Anyway. It’s Easter Sunday afternoon, there’s a huge pile of easter eggs next to me that I can’t quite face, and Miss Seventeen is cooking roast dinner. Perhaps it’s time to find a book and a quiet corner.

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Life

Wrestling with the Unimportant

After WordPress decided to change the way they monkey with text, I’m scampering back to Substack, and thinking “sod you then”, while pointing a rolled up newspaper in the general direction of Automattic. It’s not the biggest annoyance in the world, but it’s annoying all the same. And that’s why you’re seeing this post as an excerpt, instead of the whole thing. You’ll have to click the little link at the bottom to go read the rest of it.

It’s Thursday morning – the last day of work before the Easter holiday. Four days off, before another four days working, then a week off. I started to write “another four days in the office”, but then realised I no longer work in an office – I still haven’t gotten used to that.

The “working from home” experience is slowly changing for me. During lockdown the house was always fairly busy – with teenagers doing college work, and my other half working from home several days a week too. Now the rest of the world has started to wake up again, I’m slowly finding myself alone for the majority of the day. Some people might have problems with the seclusion, but I quite like it. I get more done when distractions are removed.

While writing this, I’m beginning to think “I should really go make myself some lunch” – not because I’m hungry – more because it’s the thing I should be doing. It’s amazing how many things I do during an average day because “it’s the thing I should be doing”. Washing up, washing clothes, putting things away, sweeping up, picking up after people, and so on. I suppose in a strange sort of way, going running fell into the same hole – the drive to “be healthy” – to fit in with the image that people are supposed to. I guess it pays to look after yourself though – very few people aspire to being a couch potato.

Anyway.

I really SHOULD go and get some lunch. I fear it will involve a walk to the corner shop, because we’ve run out of cheese (unless some has magically metamorphosed in the fridge).

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Life

Humpday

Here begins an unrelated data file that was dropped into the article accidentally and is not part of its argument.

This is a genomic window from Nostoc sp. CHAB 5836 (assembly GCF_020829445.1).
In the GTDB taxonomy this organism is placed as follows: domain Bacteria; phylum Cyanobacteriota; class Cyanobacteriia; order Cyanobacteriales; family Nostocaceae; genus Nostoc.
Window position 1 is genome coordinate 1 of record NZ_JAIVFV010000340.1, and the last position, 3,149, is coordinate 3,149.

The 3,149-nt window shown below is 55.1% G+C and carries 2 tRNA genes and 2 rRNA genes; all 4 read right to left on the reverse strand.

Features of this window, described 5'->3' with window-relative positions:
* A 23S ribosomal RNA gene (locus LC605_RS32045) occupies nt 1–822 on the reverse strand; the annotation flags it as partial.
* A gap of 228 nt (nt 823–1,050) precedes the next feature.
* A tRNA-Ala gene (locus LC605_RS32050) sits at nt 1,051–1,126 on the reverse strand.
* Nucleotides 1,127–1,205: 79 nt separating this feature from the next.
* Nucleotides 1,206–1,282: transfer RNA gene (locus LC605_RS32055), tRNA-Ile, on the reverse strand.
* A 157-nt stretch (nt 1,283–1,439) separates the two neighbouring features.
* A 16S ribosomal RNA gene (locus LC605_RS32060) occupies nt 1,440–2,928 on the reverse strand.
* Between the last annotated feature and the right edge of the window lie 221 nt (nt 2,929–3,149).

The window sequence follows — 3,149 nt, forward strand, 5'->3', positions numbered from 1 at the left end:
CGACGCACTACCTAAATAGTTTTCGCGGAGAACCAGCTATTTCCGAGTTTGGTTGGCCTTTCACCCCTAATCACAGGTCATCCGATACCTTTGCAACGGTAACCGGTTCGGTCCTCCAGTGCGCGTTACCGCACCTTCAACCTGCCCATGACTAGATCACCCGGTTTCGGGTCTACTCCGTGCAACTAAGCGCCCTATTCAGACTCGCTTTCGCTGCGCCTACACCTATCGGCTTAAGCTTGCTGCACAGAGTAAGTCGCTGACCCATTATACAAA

After the craziness of the last several weeks, today the world seems to be slowing down somewhat. I’m starting to judge how busy each day has been by the amount of notes scribbled in my bullet journal – yesterday was a “two page” day.

I completely forgot that Easter is approaching. I don’t have a religious bone in my body, but I’ll happily take the chocolate, and the days off work. I imagine I’ll end up cutting the lawn, and repairing the bike shed roof while I’m off. Fun times. We have a new (to us) lawn mower – we don’t know if it will work yet – we got it free from another family that had replaced theirs a few months back. It has rained ever since – this week has brought the first successive dry days since before Christmas.

At the beginning of the week I was put in charge of the work “social” video call. We started doing the social calls after the office closed – so we don’t feel quite so remote from each other. I had to think of something to talk about – to go around everybody asking. I went with “what movie, board game, or book have you most enjoyed during lockdown?”. I wrote down a huge list as people reeled off their favourites. I suppose the biggest take-aways were that everybody loved “The Queen’s Gambit”, and those that had read “Ready Player Two” thought it was pretty awful.

In between working and doing chores this week I’ve begun to reach out to one or two old friends on the internet. I’ve been absent from just about everything for months – it’s nice to find out how people are doing, and to catch up a little.

Anyway. Time to go make the two hundredth coffee of the day. Yes – I’m back on the coffee wagon. About my third or fourth since breakfast time – not two hundredth. I’ll be fine.

p.s. one more thing – in the interests of ruining everybody’s day – Unsplash (purveyors of “free” stock photos) were acquired by Getty yesterday – so say goodbye to free images eventually.

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Life

Four Hour Comic Book Movies

The weekend was pretty quiet. My other half was sick – the side-effects of the covid vaccine. She tends to get floored by colds, so it was no surprise she had such an adverse reaction. I’m hoping I’ll be ok when my turn arrives. She has improved each day, and is back at work today.